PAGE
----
The Testator’s Family Maintenance and Guardianship of Infants Act 1916 (NSW) (“the Act”) commenced on 18 September 1916, made retrospective to 7 October 1915, the day of the first introduction of the Bill into the Legislative Council. It was modeled on the 1900 New Zealand legislation.
The Act contained two parts:
(i) It gave the court power to override a will in order to make provision for the spouse, children or both of the testator where they had not been provided for by the will.
(ii) It made both mother and father guardians of their minor children and designated the surviving parent the guardian on the death of the other – putting both parents on an equal footing.
John Norton acquired the Truth newspaper in 1896, and became infamous for attention grabbing headlines. He was taken to court several times for libel. Norton claimed that he coined the term ‘wowser’ to describe a ‘fanatically puritanical person’ or a killjoy, although this is disputed.
Norton was a member of the NSW Parliament who in September 1898 was horse-whipped in Pitt Street by fellow parliamentarian, R D Meagher. In retaliation, Norton pulled a revolver and fired three shots at Meagher, he missed; both men were charged with assault. Norton was found not guilty.
John Norton died in April 1916. Short in stature with a bald, bullet-shaped head Norton, was described at the time as
‘the most flamboyant example of the larrikin-demagogue that Australia has known’.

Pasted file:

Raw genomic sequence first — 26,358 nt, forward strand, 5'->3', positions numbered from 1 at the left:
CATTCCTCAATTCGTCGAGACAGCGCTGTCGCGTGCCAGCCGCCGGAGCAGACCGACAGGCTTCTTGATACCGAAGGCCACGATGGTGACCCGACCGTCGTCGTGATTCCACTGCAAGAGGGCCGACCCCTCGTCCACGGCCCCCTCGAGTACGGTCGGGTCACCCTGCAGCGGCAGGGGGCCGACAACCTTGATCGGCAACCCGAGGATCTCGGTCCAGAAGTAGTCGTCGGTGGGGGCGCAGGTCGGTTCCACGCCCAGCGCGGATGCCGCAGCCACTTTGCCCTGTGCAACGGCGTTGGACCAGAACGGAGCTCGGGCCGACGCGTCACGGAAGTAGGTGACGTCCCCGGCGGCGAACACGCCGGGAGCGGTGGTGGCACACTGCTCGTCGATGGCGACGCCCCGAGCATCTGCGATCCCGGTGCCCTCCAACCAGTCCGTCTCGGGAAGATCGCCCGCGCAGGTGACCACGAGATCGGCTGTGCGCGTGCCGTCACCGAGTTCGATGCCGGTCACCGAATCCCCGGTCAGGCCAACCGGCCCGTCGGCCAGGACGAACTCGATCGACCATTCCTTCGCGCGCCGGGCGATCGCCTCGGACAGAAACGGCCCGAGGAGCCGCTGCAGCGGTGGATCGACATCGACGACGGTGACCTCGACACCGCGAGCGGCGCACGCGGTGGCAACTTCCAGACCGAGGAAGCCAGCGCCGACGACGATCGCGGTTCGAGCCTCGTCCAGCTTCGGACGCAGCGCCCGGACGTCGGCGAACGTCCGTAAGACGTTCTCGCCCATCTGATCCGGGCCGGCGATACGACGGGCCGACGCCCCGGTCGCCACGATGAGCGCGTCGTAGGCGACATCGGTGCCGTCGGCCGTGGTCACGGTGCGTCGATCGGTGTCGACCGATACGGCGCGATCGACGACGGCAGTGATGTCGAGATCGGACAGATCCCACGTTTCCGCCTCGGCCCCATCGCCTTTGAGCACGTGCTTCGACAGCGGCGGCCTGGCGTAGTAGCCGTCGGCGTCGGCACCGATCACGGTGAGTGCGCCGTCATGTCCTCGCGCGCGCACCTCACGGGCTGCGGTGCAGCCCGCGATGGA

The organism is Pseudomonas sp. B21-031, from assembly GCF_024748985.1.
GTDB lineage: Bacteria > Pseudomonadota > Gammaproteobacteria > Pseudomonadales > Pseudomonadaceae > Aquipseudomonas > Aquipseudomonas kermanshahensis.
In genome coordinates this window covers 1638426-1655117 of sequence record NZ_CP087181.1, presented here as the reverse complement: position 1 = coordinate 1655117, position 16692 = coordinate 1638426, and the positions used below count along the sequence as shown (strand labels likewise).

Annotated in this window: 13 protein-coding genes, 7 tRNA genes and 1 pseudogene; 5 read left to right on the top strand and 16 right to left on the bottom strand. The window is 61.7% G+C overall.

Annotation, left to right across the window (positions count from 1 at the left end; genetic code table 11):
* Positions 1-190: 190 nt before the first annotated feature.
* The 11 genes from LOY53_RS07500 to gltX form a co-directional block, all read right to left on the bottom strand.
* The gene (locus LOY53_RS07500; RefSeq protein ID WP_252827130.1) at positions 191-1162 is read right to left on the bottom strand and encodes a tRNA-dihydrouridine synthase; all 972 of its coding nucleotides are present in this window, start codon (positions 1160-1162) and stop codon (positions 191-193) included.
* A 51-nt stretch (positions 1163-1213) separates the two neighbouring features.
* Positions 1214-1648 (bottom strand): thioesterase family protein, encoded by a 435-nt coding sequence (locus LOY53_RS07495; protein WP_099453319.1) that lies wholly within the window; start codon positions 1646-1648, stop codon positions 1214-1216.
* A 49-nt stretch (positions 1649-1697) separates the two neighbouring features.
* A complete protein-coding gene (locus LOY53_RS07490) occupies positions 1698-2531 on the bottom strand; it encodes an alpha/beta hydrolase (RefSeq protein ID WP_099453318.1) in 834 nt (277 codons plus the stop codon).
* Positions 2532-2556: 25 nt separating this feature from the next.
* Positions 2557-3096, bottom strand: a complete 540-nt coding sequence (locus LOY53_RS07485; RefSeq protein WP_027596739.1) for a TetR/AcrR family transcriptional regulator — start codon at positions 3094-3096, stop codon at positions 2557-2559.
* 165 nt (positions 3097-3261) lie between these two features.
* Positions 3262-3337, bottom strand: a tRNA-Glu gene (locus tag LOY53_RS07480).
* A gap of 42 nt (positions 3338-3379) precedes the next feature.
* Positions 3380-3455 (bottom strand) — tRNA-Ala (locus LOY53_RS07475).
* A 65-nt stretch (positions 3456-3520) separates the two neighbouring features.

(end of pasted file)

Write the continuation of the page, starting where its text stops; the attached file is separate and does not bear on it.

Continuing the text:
Norton left an estate which included several newspapers and more than 80 statues (together with hundreds of pictures and relics) of Napoleon. His obsession with the French emperor, extended to calling his large house ‘St Helena’, after the island of Napoleon’s last exile. The estate was valued at £106,000, with an annual income of £15,000.
In 1896 he had begun living with Ada McGrath, their first child Ezra was born three weeks before their marriage in April 1897. They had a difficult relationship; their daughter Joan was born in 1907.
Norton’s stormy marriage and divorce proceedings were reported in his newspaper Truth. 11 days of witness testimony was published verbatim outlining behavior which lead to the judge describing Norton as ‘the very refinement of brutal cruelty’ and an ‘habitual drunkard of the worst type’.
Despite his reputation for drunkenness and cruelty to his wife Norton was a complex character who was considered both a scoundrel and a philanthropist. He gifted his home to the State government to be used as a convalescent home for soldiers during World War I as well as secretly giving money to many other causes. His funeral drew a large crowd and Truth published pages of tributes.
His will completely excluded his wife and his son, Ezra, in favour of his daughter, Joan, the only child Norton recognised as his own.
Ada and Ezra were among the first applicants under the new Act. The extraordinary nature of Norton himself and the notoriety of his conduct towards his wife was a reason why the Act was backdated – however it was not the only reason.
Ada was fortunate that she had political connections, her husband’s estate had not yet been distributed and that the will had already proceeded through most stages of probate.
In November 1916, the Court awarded Ada the sum of £1,308 and a weekly payment of £25 and Ezra the sum of £3 a week for his maintenance and education; In 1920 Ada was awarded one third of the estate.
In January 1941, Ezra Norton launched the Daily Mirror and, in October 1958, he replaced the Sydney Truth with the Sunday Mirror.